Sam Goldstein, Govind Swarup, and Alan Maxwell with the 28-foot solar radio telescope at the Harvard Radio Astronomy Station in Fort Davis, Texas, in 1956. Goldstein and Swarup were early employees at the station. Goldstein later became a professor of astronomy at the University of Virginia, and Swarup became the founding director of the National Center for Radio Astrophysics in India, where he built the Giant Meter-wave Radio Telescope. Photo courtesy of Journal of Astronomical History and Heritage (13, 17–27, 2010).


Alan’s most notable students were Dennis Downes and Joseph Taylor. Downes (Ph.D. 1970) made surveys of radio sources in the Galactic plane. Taylor (Ph.D. 1968 and Nobel laureate 1993) studied the structure of radio sources via lunar occultation. In a 2001 oral history interview for the American Institute of Physics, Taylor said, “Alan Maxwell was a great advisor … He opened doors, helped me gain access to big telescopes, and introduced me to the right people … We talked almost every day.” However, some of his colleagues found Alan irascible at times and challenging to work with.

Alan and Evry Schatzman were the founding editors of Astrophysical Letters, “an international express journal,” published by Gordon & Breach Science Publishers. Conceived to rapidly publish short articles of significance, it fulfilled an unmet need at the time. It had a distinguished publications board that included Jesse Greenstein, Jan Oort, Martin Ryle, and Josif Shklovsky. Maxwell and Schatzman edited the journal from 1967 to 1973 (volumes 1–15). They were followed by Stephen Maran and Richard Henry. In 1988, the scope of the journal was expanded, and it was renamed Astrophysical Letters and Communications, under the editorship of Giorgio Palumbo. It ceased publication in 2000, about the time when Gordon & Breach was acquired by the Taylor & Francis Group.

Alan was a fellow of both the Royal Astronomical Society and the Physical Society of London (now the Institute of Physics) and a member of the International Astronomical Union, the International Union of Radio Science, the American Astronomical Society, the Australian Astronomical Society, and the Institute of Electrical and Electronic Engineers.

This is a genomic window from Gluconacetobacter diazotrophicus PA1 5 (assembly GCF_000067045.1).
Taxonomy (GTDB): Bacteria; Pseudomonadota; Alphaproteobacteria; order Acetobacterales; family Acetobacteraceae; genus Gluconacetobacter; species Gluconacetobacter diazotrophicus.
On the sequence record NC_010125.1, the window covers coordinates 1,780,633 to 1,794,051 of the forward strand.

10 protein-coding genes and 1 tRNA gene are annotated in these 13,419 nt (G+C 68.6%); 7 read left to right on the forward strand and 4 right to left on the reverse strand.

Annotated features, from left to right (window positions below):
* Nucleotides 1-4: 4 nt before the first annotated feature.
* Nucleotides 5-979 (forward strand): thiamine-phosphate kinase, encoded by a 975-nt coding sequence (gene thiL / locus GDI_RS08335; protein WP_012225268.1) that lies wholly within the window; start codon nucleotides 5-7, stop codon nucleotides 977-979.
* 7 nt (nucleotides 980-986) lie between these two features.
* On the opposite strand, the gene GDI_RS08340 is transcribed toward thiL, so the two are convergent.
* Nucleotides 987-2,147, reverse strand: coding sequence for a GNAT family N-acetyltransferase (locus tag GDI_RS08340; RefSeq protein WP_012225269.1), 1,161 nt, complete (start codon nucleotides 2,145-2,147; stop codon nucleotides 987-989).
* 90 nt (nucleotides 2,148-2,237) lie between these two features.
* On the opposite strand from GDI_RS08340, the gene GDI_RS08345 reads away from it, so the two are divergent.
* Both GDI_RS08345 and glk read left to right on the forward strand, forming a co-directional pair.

Having retired in 1983 from his positions as a senior research associate at Harvard College Observatory (which had the become part of the Harvard-Smithsonian Center for Astrophysics) and a lecturer in Harvard’s Astronomy Department, Alan continued to come to the Observatory most days thereafter when he was residing in Cambridge. He traveled extensively, never married or put down roots, and lived in the Hotel Commander and other local hotels while in Cambridge. He died in San Diego, in transit between Auckland and Cambridge, where he was “stranded” for 18 months during the COVID-19 pandemic. He died peacefully after a brief, non-COVID-19 related illness. A relative gathered his possessions into two small suitcases. He never used a computer or owned a cell phone.

Alan Maxwell’s legacy includes his scientific discoveries and the substantial achievements of his students. Three of his alma maters — the University of Auckland, the University of Manchester, and Harvard University — will benefit from his bequests for graduate education in physics and astronomy.